A separate but related project on Vista Del Mar was urgently developed--with an unfortunately a rushed community outreach process--in response to dangerous levels of speeding, a pattern of tragic crashes that resulted in serious injuries and death, and a $9.5 million wrongful death lawsuit that was settled in April of this year. The suit came in response to the tragic death of 16-year old Naomi Larsen, who was fatally struck by a car while trying to cross the street after attending a bonfire at Dockweiler with her friends.
From 2003 - 2016, there were 210 traffic collisions on Vista Del Mar, including 5 deaths. To address the dangerous design of this street before the summer beach crowds started flooding in, LADOT began working on May 21 to move all parking to the west side of the street only (parking had to remain on the street due to California Coastal Commission regulations), create U-turn pockets, and narrow the road to one lane in each direction. This project does not include a bike lane. The project runs from Imperial Hwy. to Culver Blvd.
Want to take action?
Help make sure these street safety projects are a success and show your support by:
ATTENDING one of the upcoming meetings. Don’t forget to share on social media if you show up!
Venice Neighborhood Council meeting
When: Tuesday, July 18, 7:00 p.m. - 10:00 p.m
Where: Westminster Elementary School Auditorium, 1010 Abbot Kinney Boulevard, Venice, 90291
The board will consider a motion to host a town hall with Councilmember Bonin.
Playa del Rey Street Safety Projects Town Hall
When: Saturday, July 29, 1:00 p.m. - 3:00 p.m
Where: Roski Dining Hall, Loyola Marymount University, 1 LMU Drive, Los Angeles, 90045
Speak directly with LADOT staff about the project!
SHARING on social media! Tweet and post photos of your ride through Venice, Jefferson, and Culver Boulevards, and Pershing Drive on the new bike lanes! Use #SaferVeniceBlvd, #SaferJeffersonBlvd, #SaferCulverBlvd, #SaferPershingDr, and #SaferWestside to share your message with fellow safe streets advocates.
EMAILING the Mar Vista Community Council and Venice Neighborhood Council TODAY to show your support for street safety improvements on Venice Blvd. See sample email below.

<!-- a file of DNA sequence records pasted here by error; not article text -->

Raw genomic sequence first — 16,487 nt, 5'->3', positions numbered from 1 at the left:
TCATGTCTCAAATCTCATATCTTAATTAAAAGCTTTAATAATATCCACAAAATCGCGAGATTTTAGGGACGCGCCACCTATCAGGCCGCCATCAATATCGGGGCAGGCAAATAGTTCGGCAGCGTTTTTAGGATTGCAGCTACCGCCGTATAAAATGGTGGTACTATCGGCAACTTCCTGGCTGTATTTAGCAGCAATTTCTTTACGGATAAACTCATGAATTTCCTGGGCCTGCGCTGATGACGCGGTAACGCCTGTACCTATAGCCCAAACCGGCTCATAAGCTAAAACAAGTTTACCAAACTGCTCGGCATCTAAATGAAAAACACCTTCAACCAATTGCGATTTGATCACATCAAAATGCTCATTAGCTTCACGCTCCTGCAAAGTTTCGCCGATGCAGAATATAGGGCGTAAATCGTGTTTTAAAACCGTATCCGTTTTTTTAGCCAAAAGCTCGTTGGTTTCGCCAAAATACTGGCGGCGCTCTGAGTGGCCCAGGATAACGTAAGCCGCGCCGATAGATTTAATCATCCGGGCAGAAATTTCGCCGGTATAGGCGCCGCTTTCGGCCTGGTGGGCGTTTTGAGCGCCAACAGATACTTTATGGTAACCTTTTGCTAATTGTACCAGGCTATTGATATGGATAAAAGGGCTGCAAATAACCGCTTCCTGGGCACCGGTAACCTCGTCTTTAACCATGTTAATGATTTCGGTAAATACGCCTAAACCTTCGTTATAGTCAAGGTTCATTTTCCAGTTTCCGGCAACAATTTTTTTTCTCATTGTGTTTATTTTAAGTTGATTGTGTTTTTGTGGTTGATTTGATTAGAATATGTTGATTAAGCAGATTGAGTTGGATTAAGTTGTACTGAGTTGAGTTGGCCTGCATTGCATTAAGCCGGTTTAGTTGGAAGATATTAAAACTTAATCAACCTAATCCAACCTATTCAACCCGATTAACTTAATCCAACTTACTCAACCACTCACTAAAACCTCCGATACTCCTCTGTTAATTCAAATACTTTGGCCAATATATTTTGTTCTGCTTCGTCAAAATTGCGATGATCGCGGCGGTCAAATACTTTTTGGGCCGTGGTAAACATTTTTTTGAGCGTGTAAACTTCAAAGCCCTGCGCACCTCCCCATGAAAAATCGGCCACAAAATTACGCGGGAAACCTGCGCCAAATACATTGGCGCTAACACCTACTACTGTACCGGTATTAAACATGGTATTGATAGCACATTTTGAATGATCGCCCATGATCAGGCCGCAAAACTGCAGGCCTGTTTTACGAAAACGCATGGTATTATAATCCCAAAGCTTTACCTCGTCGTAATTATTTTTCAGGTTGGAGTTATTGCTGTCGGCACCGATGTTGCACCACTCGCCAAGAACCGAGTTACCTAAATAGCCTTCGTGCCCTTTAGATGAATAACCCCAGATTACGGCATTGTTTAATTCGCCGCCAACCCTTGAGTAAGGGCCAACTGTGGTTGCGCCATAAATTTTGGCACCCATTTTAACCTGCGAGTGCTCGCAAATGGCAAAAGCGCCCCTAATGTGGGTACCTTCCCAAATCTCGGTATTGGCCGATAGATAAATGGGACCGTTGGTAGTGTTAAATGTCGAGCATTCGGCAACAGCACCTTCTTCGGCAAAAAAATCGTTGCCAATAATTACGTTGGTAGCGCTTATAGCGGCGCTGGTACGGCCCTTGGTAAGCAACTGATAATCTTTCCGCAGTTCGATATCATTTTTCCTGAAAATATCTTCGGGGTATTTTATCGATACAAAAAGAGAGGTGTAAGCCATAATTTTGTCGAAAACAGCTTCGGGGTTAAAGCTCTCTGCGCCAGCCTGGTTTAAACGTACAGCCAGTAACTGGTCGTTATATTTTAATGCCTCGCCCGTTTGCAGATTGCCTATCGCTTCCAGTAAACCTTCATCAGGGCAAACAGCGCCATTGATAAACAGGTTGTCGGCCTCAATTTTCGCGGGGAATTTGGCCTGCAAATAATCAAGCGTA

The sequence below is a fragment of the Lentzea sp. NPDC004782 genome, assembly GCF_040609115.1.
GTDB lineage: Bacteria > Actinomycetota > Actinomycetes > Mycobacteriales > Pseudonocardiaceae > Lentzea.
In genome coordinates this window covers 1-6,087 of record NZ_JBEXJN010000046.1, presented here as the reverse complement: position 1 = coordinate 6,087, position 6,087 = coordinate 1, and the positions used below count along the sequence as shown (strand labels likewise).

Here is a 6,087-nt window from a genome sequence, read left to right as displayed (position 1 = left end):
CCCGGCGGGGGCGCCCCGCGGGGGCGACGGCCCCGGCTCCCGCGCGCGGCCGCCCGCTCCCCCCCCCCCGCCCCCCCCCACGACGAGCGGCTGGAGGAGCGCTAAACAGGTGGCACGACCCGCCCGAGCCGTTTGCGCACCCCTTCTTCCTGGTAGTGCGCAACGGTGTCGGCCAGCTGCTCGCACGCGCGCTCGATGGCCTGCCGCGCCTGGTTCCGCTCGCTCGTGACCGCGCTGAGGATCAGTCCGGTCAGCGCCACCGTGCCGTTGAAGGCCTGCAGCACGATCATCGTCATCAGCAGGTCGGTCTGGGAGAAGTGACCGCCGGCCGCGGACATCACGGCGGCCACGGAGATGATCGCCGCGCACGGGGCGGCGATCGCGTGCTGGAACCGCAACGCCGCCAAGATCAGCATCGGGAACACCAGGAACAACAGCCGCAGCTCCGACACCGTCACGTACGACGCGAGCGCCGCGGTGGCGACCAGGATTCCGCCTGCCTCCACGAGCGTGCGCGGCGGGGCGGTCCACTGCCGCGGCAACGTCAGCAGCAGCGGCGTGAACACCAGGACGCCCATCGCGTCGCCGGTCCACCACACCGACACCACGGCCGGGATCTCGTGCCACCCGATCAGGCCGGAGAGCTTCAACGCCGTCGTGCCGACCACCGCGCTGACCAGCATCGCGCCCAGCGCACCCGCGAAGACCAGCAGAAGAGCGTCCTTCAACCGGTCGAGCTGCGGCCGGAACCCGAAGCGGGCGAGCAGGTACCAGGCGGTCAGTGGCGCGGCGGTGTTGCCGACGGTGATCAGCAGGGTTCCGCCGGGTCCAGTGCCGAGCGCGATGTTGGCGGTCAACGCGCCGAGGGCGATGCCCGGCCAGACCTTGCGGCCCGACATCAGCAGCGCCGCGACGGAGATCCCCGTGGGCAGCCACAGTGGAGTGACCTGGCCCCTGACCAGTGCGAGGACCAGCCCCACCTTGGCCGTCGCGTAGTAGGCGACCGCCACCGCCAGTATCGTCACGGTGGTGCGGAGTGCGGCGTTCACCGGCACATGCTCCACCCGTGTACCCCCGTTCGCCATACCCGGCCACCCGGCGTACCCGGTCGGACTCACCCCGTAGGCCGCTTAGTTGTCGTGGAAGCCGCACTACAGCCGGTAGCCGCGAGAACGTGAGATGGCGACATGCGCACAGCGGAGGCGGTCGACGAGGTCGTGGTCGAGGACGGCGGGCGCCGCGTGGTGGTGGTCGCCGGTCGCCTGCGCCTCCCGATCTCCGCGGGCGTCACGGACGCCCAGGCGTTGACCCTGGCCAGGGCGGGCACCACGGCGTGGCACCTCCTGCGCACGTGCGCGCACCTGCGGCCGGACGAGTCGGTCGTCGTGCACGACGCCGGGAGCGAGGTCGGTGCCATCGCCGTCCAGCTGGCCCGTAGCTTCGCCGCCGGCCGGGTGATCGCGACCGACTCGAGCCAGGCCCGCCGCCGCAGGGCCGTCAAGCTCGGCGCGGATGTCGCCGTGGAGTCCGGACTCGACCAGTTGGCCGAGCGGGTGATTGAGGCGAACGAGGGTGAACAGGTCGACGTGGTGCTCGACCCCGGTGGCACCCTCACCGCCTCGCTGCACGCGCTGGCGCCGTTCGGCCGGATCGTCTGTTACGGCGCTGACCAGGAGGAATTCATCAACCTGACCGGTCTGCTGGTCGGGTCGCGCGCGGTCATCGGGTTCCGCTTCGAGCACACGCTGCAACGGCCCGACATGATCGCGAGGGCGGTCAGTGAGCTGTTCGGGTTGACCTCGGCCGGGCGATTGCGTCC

RE: Support for Venice Blvd Great Streets Safety Improvements
Dear Members of the Mar Vista Community Council and the Venice Neighborhood Council:
I strongly encourage the Mar Vista Community Council and the Venice Neighborhood Council to continue supporting the project on Venice Blvd. as part of the Mar Vista Great Streets Initiative. This recently installed project has come under attack, much of it being fueled by misinformation. Impatience of drivers shouldn’t stop the community from building safer streets and more vibrant neighborhoods. These safety improvements will prevent future injuries and can save lives.
As a [student, older adult, mom, cyclist, person with a disability, business owner, etc], I firmly support the street safety improvements on Venice Blvd. This project was designed through community dialogue throughout a yearlong open process and is meant to make all residents and visitors safer. Similar to how the farmers market has improved our community, we believe the “small town feel” of this Great Streets initiative will do the same for Mar Vista and will further improve community culture.
We must continue to improve our streets with rigorous and informed evaluations, and I urge you to remain committed to creating vibrant and safer streets in Mar Vista.
This article was produced in collaboration with Dayna Galbreath from Streets Are For Everyone (SAFE) and other partners.